Lost-and-found stories don't always have a happy ending, however, and not every member of a hotel staff is honest. As a general rule (which means, of course, it can be broken at any time), hotels in Asia have an excellent record of finding and returning lost items. In other parts of the world, the hotels' performance is less impressive.
Lately, a number of hotels in Rome have been receiving more than a comfortable number of complaints about lost items that have never been found. One hotel, part of a large American chain, is currently conducting a secret investigation of its own staff.
Sometimes hotel staffs are willing to go to extreme lengths in order to happily reunite owner and lost item. It is not always as easy as mailing the item back to the person who lost it.
Not long ago a female guest was taking a shower in her room at the Fairmont Hotel wearing a pair of elegant diamond earrings. After she checked out of the hotel, she realized she had lost one of her earrings. She told hotel staffers she was convinced that it had gone down the drain. The Fairmont swung into action.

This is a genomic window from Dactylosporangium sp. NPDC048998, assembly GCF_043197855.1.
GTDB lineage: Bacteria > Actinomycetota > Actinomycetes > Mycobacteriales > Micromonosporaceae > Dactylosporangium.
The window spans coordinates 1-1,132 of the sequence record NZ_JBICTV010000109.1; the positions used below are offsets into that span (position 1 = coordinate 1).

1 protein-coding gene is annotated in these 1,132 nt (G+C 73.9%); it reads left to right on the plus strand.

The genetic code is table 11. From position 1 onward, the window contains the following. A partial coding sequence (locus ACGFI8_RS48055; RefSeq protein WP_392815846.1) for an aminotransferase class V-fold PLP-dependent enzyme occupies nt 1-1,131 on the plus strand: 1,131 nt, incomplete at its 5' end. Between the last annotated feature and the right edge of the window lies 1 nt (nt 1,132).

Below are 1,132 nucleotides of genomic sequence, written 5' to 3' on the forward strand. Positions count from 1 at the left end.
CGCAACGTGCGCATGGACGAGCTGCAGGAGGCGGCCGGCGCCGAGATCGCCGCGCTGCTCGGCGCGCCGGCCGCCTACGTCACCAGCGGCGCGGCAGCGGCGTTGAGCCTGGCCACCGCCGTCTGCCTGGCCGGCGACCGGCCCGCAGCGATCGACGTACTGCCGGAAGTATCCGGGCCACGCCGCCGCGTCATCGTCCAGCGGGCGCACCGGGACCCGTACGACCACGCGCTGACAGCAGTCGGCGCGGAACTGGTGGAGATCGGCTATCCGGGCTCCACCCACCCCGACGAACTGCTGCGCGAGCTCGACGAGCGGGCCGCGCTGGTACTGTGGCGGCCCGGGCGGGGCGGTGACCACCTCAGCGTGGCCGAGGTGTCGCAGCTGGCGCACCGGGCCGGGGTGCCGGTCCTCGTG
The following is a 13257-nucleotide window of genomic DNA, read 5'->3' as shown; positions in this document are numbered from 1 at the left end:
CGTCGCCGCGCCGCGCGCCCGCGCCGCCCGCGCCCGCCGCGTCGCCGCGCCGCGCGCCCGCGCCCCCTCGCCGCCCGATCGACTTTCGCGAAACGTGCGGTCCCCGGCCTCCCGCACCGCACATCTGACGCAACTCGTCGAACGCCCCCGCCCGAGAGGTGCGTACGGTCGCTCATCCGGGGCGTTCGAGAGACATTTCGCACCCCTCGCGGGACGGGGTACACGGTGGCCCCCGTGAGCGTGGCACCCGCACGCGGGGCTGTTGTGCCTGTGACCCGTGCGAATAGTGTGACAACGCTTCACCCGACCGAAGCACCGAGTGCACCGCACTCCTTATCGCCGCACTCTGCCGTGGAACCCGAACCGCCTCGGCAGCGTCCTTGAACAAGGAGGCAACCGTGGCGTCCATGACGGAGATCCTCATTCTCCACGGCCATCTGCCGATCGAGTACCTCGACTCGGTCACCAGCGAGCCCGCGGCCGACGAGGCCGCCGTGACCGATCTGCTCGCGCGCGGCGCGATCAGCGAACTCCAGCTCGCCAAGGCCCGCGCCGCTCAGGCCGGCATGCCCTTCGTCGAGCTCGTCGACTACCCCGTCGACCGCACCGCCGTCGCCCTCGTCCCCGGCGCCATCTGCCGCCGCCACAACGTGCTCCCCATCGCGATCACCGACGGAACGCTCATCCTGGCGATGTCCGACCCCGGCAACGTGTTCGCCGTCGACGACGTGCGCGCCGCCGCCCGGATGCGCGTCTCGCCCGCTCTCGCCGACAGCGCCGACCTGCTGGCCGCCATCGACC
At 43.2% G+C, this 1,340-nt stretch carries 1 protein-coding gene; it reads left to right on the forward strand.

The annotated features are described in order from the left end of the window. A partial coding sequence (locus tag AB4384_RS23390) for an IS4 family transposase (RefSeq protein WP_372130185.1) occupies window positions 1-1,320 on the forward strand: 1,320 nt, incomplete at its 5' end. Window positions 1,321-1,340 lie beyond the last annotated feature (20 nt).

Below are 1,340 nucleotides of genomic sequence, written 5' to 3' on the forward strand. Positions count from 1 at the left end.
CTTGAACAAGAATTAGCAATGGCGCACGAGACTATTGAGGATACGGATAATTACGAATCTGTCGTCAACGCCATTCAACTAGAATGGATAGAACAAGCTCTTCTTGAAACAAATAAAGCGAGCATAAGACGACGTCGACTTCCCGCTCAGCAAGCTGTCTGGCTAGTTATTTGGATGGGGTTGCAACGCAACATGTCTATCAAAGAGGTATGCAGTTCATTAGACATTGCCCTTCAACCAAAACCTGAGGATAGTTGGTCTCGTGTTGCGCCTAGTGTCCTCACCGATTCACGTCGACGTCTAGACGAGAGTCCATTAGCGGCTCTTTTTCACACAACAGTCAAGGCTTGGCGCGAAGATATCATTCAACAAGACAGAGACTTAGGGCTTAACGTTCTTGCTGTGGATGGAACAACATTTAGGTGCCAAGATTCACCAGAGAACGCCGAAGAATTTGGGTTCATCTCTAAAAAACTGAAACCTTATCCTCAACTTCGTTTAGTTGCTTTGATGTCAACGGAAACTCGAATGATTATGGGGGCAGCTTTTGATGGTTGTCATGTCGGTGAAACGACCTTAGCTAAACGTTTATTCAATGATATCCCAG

Building engineers took the drain apart and looked in the drain -- no earring. They went down to the room below, drilled a hole in the ceiling and looked in the bend in the pipe -- still no earring. The woman was frantic. Then one of the engineers had a hunch. He asked if any new guests had used the room yet. They hadn't. He rushed back to the guest's room and found the earring on the inside of her shower cap.
You can't always remember everything you left in a hotel room. One recommendation: Do most of your packing the night before you check out. And, pay particular attention to the bathroom and the shower. The most common items left behind in hotel rooms are bathrobes left hanging on doors.
In a number of cases guests will lose things but will never admit that they lost them. "That's why we practice discretion," says Linda Adams, spokeswoman for Honolulu's upscale Halekulani Hotel. "When we find something in the room we contact the departing guest by sending him a vague letter." (The letter only says "we think you may have left something behind" and asks the guest to contact the hotel.)
Just a few days ago, maids at the Halekulani found a pair of black leopard-skin panties, a family-size bottle of pickles and a marriage certificate. The hotel won't discuss whether all of the items were found in the same room. But if you lost them, the hotel will gladly send them back to you -- no questions asked.